‘The story of the human race is war,” said Winston Churchill. “Except for brief and precarious interludes,
there has never been peace in the world, and before history began, murderous strife was universal and unending.” However disagreeable to modern sensibilities, this recognition of history as the story of hostilities between groups and tribes and later between nations and empires is rooted in reality.
As a species that has been hunter-gatherers for more than 200,000 years and whose brains have gone almost unchanged for 70,000 years, bloody tribalism seems to be an anthropological constant. The comforts of civilization have not vitiated the human impulse to compete and fight—often with stupendous brutality—in defense of only partially rational beliefs and ideas.
The outbreak of conflict among nations is therefore quite unremarkable, akin to the sun rising in the east. And yet, many today have convinced themselves that conquest and slaughter are aberrational. The notion that peace is the natural state of mankind has gained currency in recent years, owing in part to Harvard psychologist Steven Pinker, whose The Better Angels of Our Nature shows that we are living in the most peaceable age in the history of our species, marked by a conspicuous absence of war among great powers.
But this encouraging tendency is not proof of man’s evolutionary ascent into sunlit uplands. Rather, it’s the product of distinctive factors, foremost among them the global configuration of power and a liberal order underwritten by the strength and engagement of the United States. And it is anything but the historical norm.
Indeed, Vladimir Putin’s assault on Ukraine has already brought to an end our brief vacation from large-scale warfare. But the evidence is thin that we have come to recognize that the West must now rearm, militarily and intellectually. Instead, many across the West have carried on imagining that mankind is either getting ever more peaceable or (among more reactionary minds) that Russia does not pose a strategic threat to the United States or even to Europe. The Greatest Evil Is War, a new book by Chris Hedges, explicitly advances the latter argument.
Once a New York Times foreign correspondent, Hedges has long been an entrenched critic of American military action. In 2002, after al-Qaeda’s assault on American civil society, he published War Is a Force That Gives Us Meaning, an exercise in moral relativism that sought to exculpate jihadists in their battle against civilization. The Greatest Evil Is War is a straightforward brief against fighting, but not of the high-minded variety. The book is a moralistic stream of consciousness drawn from firsthand experience in war zones and his haunting encounters with combatants, veterans, and civilians caught up in the bloody business. All the people we encounter in its pages have been wounded by conflict, and they bear the physical or psychological scars to prove it.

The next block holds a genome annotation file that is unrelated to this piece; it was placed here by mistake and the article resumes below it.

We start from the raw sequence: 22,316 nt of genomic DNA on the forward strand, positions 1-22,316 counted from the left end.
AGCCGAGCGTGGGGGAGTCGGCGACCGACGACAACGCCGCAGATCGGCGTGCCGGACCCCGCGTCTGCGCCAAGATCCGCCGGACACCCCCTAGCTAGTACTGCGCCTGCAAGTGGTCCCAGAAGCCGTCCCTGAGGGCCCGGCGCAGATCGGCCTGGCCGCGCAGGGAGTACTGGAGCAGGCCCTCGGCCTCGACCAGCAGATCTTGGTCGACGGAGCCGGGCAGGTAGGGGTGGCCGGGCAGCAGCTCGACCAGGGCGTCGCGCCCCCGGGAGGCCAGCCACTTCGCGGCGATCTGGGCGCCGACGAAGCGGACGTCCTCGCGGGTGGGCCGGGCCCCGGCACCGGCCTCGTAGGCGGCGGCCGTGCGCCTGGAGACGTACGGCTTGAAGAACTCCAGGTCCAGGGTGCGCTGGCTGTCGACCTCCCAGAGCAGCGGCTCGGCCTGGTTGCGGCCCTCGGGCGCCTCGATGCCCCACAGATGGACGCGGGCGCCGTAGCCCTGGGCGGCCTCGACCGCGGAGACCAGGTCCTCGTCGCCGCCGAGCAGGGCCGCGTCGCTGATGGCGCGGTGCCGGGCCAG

The book opens with a dubious proposition: “Preemptive war, whether in Iraq or Ukraine, is a war crime.” (Preemptive wars may be frowned on by international law, but neither Iraq nor Ukraine meets the standard of preemption, no matter what might be said in Moscow.) Hedges argues that whereas the war in Iraq was launched “on the basis of lies and fabrications,” Putin’s war followed “the breaking of a series of agreements with Russia” that left the hard men in the Kremlin feeling justifiably “threatened, betrayed, and angry.”
But for Washington’s broken promises after the collapse of the Soviet Union, Hedges suggests, the invasion would never have happened. Though he stops short of condoning Putin’s “special military operation,” what will provoke reflective readers is a manifest lack of moral outrage for Russia’s naked imperial enterprise. Meanwhile, we are treated to this kind of moral perversion: “What Russia is doing militarily in Ukraine … was more than matched by our savagery in Iraq, Afghanistan, Syria, Libya, and Vietnam.”
Hedges repeatedly claims that he has an “intimate understanding” of the instrument of war, and he goes to great lengths to convince us that, despite its “seductions,” he thoroughly disapproves of it. Against the German theorist Carl von Clausewitz, he says—without even an attempt at substantiation—that war is not “politics by other means.” Instead, we are told that war is “demonic,” and Hedges produces a blizzard of quotations by the likes of Ernst Jünger, Theodor Adorno, and Kurt Vonnegut to carry the point.